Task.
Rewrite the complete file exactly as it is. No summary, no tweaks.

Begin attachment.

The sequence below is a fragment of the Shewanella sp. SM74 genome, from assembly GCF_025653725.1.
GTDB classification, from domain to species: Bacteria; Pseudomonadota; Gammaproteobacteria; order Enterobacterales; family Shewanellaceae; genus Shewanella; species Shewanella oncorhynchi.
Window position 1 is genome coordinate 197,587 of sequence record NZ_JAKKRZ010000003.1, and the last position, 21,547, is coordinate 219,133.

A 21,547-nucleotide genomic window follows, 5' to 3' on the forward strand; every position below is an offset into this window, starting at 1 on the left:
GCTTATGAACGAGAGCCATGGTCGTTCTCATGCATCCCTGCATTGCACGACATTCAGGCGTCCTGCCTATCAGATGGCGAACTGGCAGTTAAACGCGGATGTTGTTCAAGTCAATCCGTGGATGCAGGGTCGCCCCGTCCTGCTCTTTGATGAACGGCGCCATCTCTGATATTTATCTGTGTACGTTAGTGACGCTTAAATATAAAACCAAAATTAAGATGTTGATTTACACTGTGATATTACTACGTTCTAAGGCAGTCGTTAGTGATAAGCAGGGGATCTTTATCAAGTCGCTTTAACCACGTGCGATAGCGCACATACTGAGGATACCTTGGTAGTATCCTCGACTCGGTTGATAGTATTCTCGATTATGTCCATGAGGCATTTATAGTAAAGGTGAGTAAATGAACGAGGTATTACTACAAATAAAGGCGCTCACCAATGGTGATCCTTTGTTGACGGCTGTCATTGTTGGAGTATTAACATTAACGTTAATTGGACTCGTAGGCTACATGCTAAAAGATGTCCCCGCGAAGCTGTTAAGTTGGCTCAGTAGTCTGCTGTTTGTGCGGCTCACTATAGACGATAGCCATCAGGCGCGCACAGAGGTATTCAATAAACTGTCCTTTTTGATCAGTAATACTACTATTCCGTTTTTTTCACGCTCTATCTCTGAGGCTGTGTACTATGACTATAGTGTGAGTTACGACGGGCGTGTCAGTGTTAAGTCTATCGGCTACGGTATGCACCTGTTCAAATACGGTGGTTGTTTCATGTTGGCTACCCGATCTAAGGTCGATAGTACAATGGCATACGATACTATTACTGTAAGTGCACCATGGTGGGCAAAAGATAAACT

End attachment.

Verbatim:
The sequence below is a fragment of the Shewanella sp. SM74 genome, from assembly GCF_025653725.1.
GTDB classification, from domain to species: Bacteria; Pseudomonadota; Gammaproteobacteria; order Enterobacterales; family Shewanellaceae; genus Shewanella; species Shewanella oncorhynchi.
Window position 1 is genome coordinate 197,587 of sequence record NZ_JAKKRZ010000003.1, and the last position, 21,547, is coordinate 219,133.

A 21,547-nucleotide genomic window follows, 5' to 3' on the forward strand; every position below is an offset into this window, starting at 1 on the left:
GCTTATGAACGAGAGCCATGGTCGTTCTCATGCATCCCTGCATTGCACGACATTCAGGCGTCCTGCCTATCAGATGGCGAACTGGCAGTTAAACGCGGATGTTGTTCAAGTCAATCCGTGGATGCAGGGTCGCCCCGTCCTGCTCTTTGATGAACGGCGCCATCTCTGATATTTATCTGTGTACGTTAGTGACGCTTAAATATAAAACCAAAATTAAGATGTTGATTTACACTGTGATATTACTACGTTCTAAGGCAGTCGTTAGTGATAAGCAGGGGATCTTTATCAAGTCGCTTTAACCACGTGCGATAGCGCACATACTGAGGATACCTTGGTAGTATCCTCGACTCGGTTGATAGTATTCTCGATTATGTCCATGAGGCATTTATAGTAAAGGTGAGTAAATGAACGAGGTATTACTACAAATAAAGGCGCTCACCAATGGTGATCCTTTGTTGACGGCTGTCATTGTTGGAGTATTAACATTAACGTTAATTGGACTCGTAGGCTACATGCTAAAAGATGTCCCCGCGAAGCTGTTAAGTTGGCTCAGTAGTCTGCTGTTTGTGCGGCTCACTATAGACGATAGCCATCAGGCGCGCACAGAGGTATTCAATAAACTGTCCTTTTTGATCAGTAATACTACTATTCCGTTTTTTTCACGCTCTATCTCTGAGGCTGTGTACTATGACTATAGTGTGAGTTACGACGGGCGTGTCAGTGTTAAGTCTATCGGCTACGGTATGCACCTGTTCAAATACGGTGGTTGTTTCATGTTGGCTACCCGATCTAAGGTCGATAGTACAATGGCATACGATACTATTACTGTAAGTGCACCATGGTGGGCAAAAGATAAACT